Port immediately set about trying to lose, naming their entire back 4 among the first 5 takers. Todsapol (6) and Dolah (4) both missed the target, but Brazilian winger Mailson followed suit before former Port midfielder Tatchanon (7) slipped and saw his effort saved by Worawut. A remarkable succession of successful penalties followed, with all of the sudden death takers converting without much hassle. Goalkeeper Worawut’s penalty was arguably the pick of the bunch, finding the bottom corner with unerring accuracy.

 

 

With one round completed, the teams were allowed to reorganize, and Heberty was first up for Port to convert his third penalty of the evening, then Athibordee entertained the crowd, pointing to his spot before duly dispatching his effort exactly where he had pointed to. Eventually, after a few more successful efforts from both sides Mailson stepped up to settle the tie in Port’s favour, hitting the worst penalty of the night miles over the bar. In an entertaining subplot, last-minute Tim Krul wannabe Saranon failed to lay a glove on any of Port’s 14 penalties, proving unsurprisingly that tactically changing your ‘keeper at the last minute only works if said goalkeeper actually knows how to save penalties.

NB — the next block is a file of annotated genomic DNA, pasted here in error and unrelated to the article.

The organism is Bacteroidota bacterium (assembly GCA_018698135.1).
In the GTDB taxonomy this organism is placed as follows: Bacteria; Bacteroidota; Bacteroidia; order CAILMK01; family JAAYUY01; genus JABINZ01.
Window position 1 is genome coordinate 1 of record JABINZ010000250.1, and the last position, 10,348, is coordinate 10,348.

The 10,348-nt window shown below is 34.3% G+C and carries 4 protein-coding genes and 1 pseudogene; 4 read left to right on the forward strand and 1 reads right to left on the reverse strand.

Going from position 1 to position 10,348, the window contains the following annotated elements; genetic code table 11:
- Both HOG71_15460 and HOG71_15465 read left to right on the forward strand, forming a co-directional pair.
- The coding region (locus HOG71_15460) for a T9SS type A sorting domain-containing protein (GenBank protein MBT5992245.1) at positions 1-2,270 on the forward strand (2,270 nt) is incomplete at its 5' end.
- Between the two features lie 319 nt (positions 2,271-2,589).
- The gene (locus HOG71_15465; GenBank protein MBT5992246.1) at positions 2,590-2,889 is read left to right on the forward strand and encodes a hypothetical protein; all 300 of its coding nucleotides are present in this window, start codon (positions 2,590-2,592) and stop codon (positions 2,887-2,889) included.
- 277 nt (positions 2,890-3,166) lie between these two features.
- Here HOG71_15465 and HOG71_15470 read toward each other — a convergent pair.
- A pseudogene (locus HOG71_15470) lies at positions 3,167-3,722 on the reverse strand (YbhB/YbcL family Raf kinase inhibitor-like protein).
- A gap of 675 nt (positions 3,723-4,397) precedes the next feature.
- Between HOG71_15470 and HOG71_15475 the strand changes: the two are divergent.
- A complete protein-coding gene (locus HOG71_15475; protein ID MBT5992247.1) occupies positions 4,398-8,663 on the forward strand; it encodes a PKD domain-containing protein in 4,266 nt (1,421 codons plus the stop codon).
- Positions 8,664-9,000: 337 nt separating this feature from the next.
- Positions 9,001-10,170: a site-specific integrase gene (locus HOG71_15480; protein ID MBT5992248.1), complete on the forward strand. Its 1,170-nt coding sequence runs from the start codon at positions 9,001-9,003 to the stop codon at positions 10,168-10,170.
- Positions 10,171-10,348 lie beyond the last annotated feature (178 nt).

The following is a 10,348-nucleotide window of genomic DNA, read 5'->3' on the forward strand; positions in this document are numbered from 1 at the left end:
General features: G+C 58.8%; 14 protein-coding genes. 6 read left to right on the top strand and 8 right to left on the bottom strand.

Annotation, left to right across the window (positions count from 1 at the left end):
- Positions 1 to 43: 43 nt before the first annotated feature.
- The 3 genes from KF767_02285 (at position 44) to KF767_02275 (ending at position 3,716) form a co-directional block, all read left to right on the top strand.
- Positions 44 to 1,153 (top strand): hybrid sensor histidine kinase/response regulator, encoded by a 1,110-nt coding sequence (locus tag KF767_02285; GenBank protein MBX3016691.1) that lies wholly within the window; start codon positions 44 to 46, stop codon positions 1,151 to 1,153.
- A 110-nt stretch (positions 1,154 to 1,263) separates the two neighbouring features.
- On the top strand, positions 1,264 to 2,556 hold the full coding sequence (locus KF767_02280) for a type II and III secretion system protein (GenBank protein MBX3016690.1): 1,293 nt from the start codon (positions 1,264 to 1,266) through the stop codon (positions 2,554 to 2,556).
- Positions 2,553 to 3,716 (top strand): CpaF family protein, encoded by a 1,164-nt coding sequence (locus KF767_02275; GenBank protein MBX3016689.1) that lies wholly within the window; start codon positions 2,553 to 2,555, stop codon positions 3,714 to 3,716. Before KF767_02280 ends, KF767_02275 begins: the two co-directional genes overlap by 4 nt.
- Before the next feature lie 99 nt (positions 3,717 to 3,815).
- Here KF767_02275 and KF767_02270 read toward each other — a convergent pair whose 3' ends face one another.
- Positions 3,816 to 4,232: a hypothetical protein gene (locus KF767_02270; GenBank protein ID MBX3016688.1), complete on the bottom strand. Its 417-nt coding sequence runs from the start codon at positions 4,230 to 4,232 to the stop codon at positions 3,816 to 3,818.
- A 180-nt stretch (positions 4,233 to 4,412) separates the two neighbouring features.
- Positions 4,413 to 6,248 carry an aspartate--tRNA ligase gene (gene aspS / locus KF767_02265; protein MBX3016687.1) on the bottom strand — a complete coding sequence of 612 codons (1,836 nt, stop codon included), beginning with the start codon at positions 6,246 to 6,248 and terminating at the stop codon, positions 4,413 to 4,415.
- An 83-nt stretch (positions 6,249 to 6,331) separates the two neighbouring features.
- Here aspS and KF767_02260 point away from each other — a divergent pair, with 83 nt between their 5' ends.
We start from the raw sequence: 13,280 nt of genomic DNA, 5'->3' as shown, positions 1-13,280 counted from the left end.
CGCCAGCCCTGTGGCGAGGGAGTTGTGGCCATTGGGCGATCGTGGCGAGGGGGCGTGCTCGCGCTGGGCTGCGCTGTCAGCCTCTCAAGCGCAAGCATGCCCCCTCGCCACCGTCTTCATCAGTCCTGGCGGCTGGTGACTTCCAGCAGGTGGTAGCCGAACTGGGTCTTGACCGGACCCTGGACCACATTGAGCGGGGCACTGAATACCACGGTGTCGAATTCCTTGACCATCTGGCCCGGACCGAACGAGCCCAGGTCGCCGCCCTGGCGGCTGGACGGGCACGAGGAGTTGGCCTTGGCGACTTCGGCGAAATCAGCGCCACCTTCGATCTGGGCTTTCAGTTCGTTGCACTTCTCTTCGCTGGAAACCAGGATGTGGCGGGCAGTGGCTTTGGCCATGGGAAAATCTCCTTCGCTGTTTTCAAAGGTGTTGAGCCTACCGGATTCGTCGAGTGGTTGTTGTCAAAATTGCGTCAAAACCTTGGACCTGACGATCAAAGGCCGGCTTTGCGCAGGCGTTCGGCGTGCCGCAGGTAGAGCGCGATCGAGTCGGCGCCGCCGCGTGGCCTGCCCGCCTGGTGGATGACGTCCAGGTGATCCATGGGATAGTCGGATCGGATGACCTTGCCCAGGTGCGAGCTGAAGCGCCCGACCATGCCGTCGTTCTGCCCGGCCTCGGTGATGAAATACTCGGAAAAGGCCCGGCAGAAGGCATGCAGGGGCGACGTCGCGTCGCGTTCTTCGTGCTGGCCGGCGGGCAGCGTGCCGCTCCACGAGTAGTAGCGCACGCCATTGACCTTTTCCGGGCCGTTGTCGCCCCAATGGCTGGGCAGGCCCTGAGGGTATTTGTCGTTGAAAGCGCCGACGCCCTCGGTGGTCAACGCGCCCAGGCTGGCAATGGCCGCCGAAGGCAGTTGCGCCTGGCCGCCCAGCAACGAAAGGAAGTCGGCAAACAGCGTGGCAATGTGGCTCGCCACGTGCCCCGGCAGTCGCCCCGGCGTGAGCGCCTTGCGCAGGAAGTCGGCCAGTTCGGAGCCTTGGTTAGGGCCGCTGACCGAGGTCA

All in all, an enjoyable finish to a pretty poor game for Port. We didn’t really deserve to win, the likes of Bordin, Heberty, Adisak and Rochela continued to struggle for form, but at least Port will have another competitive game before the start of the season. Our opponents will be none other than Muangthong, who overcame Prachuap in another shootout in yesterday’s late kick off.

First of course is the Thailand Champions Cup tie with Chiang Rai at the SCG this Sunday, with the Leo Cup game to follow at Leo Stadium on Tuesday.

 

Kicking Off With a Leo: Port FC vs. Nakhon Ratchasima FC Preview